Seed Round Signaling Revisited: Myths, Truths, & Half-Lies

It’s been five years now since large VC ‘signaling’ entered the seed stage entrepreneur’s lexicon.  Yet even today, whether or not to take a (relatively) small check in a seed round syndicate from a multi-hundred million or even billion dollar fund is still a decision which takes quite a bit of consideration and sometimes consternation.  It seems as though it’s been talked about ad nauseum in the blogosphere, but we see first-hand as entrepreneurs we’re investing in at NextView Ventures work through building their seed round syndicates, it really is a tough issue.

And although the new conventional wisdom became that it’s best to avoid a larger firm’s seed investment dollars as it depresses the ability to raise a Series A, entrepreneurs (often wisely) did so anyway.  Moreover, research firms like CBInsights have recently debunked this rule of thumb with rigorous analysis.  Looking at a smaller dataset of our NextView portfolio companies, we too see a higher “graduation-rate” of Seed to A when there is a larger VC which participates in the seed round.

In my own anecdotal observation, the reasons that startups which include larger VCs in a seed round syndicate are successful raising a Series A are twofold:

  1. There isn’t such a thing as being half-pregnant; you either are or you aren’t.  It’s human nature for it to be more difficult for a VC firm (as disciplined as they may be) to completely cut off an investment after one round of funding.  Or, to flip it around, a VC firm is more likely to invest more dollars if they’re already investors in the company than if they weren’t.  There’s a reason that they wanted to become investors in the first place.
  2. There is a high correlation between the best (i.e. more likely to succeed) entrepreneurs having the opportunity to take a larger VC’s capital at the seed round.  The best entrepreneurs can attract the widest options for their initial round of funding, including larger VCs.  So there is an element of (positive) selection bias in the larger VC syndicate cohort companies.

Does that mean that entrepreneurs should ignore signaling risk and seek to include larger VCs in their initial rounds of capital if they can?  Follow the larger VCs argument that it’s best to have accesses to capital with “deeper pockets” than exclusively seed-stage VCs?  Not necessarily:

  1. Not all large VC seed round checks are the same.  Many in the blogosphere including my partner Rob have drawn the distinction between large VCs making low-velocity high-conviction investments and large VCs writing machine-gun velocity option bets.  So prevalent is this understanding that this large VC spray approach has waned (though not disappeared) in the past couple years.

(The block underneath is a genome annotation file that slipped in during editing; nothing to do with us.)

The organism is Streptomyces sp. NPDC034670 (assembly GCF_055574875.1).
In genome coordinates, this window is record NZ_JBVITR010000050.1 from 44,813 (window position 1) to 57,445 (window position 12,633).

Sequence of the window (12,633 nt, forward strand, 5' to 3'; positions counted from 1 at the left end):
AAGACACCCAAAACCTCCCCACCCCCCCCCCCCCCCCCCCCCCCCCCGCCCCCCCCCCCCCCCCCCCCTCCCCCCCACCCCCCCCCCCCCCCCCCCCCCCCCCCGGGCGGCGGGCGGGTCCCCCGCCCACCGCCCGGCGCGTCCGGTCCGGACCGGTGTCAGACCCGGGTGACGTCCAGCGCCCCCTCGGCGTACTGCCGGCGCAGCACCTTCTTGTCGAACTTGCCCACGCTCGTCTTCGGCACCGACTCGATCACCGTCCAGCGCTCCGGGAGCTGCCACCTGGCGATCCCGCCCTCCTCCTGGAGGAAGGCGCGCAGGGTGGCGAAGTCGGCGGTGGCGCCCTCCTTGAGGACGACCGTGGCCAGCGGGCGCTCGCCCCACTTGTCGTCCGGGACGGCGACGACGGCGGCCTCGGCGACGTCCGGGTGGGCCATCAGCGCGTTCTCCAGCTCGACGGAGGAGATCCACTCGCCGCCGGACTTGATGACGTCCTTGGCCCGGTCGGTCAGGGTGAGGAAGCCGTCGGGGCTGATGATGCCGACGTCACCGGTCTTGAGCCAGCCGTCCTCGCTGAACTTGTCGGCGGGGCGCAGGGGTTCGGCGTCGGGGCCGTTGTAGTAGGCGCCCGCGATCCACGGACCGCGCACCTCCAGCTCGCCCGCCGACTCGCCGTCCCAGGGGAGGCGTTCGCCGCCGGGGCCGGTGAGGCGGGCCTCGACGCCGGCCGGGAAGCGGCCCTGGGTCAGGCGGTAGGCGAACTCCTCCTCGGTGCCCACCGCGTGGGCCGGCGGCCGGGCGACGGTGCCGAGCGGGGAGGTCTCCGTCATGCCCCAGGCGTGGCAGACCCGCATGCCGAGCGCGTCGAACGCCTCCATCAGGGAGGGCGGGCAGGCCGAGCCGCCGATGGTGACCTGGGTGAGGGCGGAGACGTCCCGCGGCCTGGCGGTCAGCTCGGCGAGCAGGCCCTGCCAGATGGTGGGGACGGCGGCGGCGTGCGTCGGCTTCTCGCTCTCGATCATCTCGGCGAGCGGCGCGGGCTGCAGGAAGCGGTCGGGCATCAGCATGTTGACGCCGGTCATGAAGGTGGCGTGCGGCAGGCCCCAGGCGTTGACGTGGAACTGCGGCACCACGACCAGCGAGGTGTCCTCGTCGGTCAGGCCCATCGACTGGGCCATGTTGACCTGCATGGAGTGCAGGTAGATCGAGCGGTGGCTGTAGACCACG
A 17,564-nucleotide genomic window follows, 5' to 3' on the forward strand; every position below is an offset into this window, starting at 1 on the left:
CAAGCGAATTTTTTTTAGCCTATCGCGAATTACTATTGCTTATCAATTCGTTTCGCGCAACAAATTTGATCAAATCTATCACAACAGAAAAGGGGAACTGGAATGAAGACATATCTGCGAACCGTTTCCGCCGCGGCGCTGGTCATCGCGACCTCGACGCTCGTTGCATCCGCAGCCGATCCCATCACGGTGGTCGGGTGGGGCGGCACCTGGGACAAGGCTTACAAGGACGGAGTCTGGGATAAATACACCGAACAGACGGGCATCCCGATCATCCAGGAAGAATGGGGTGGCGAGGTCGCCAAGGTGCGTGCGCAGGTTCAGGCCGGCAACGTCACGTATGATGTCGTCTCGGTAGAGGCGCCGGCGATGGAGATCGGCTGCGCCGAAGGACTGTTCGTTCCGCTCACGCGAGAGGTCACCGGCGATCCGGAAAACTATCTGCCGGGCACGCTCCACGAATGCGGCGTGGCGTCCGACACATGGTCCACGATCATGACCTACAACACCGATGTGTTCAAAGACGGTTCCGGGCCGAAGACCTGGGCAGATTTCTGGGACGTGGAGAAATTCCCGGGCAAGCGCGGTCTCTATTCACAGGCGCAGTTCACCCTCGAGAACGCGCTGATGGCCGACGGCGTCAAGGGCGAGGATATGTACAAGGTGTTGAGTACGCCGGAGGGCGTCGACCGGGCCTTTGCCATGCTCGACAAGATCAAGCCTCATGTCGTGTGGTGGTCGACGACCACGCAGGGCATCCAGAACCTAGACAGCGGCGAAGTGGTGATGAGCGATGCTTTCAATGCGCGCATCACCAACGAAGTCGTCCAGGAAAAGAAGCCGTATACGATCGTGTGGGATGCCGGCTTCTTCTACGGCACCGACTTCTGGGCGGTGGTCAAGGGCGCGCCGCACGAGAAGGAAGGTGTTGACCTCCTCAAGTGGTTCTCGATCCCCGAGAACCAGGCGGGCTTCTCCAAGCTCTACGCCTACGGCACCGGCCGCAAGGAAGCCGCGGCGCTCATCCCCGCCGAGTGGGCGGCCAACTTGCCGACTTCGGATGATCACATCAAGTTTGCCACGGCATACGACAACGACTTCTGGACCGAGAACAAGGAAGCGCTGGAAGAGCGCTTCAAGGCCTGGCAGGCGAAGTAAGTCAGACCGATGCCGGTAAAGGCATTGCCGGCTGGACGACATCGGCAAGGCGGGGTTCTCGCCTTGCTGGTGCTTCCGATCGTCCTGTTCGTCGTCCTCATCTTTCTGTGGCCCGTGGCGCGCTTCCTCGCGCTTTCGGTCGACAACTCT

2. Not all startups are the same.  “Seed stage” startups raising $1M-$2M rounds of pre-Series A capital come in very different flavors.  Some are pre-product, while all the way on the other side of the spectrum, some have revenue and clear up-and-to-the-right metrics.  The risk associated with raising a subsequent round of capital are different for different profile startups.

“Ability” to raise a subsequent Series A is only half the story.  The other is valuation of the next round of Series A financing.

A larger VC in a seed round will naturally depress the price of the next round of capital because it inhibits (but not prohibits) the ability for an entrepreneur to run a truly competitive process.  As soon as the “insider” VC realizes that the company has crossed the threshold for a Series A financing, s/he’ll understandably push for the round to happen sooner rather than later and lead it.  External VCs realize this fact and want to avoid becoming a stalking horse for an inside deal.  That’s not to say that an entrepreneur isn’t able to successfully able to bring in an outsider firm and allow them to get to their proverbial 20% ownership requirement while still holding the insider firm at bay… but it’s just that much more challenging … especially when trying to maximize valuation in the process.  Again, we’ve seen all of these multiple scenarios play out within our own NextView portfolio.

So while there are clear benefits of diminished financing risk to including a larger VC in a seed round syndicate, it comes at a direct trade-off in later upside valuation.

What, then, are the takeaways for seed-stage entrepreneurs considering taking a larger VC in their round:

  1. Heavily bias towards a situation where the large VC partner has high conviction and only does a small number of this type of seed investment per year because it takes up a partner time slot.
  2. Determine given the context whether the goal is to optimize around success-rate of Series A financing -or- valuation price of Series A financing.  Often, the more “raw” the startup when Seed funding occurs, the more risk there is in product-market fit, the better it is to take a larger firm’s capital.  Better to be safe than sorry.  Conversely, if the company already has established some early success metrics and is on a trajectory to look Series A-ready within 18 months, then eschewing a larger firm for now so that a competitive-run process  then is likely a better route.

Of course, both of the recommendations aren’t to be taken blindly.  Other factors include the value-add involvement of a larger VC taking a Board seat or active role, unique “value-add” portfolio services of the larger “platform” shops, valued prior working relationships, etc.

In another post, I’ll re-examine the benefits of including an exclusively-focused seed fund in a seed round even when there is already a larger VC firm involved.

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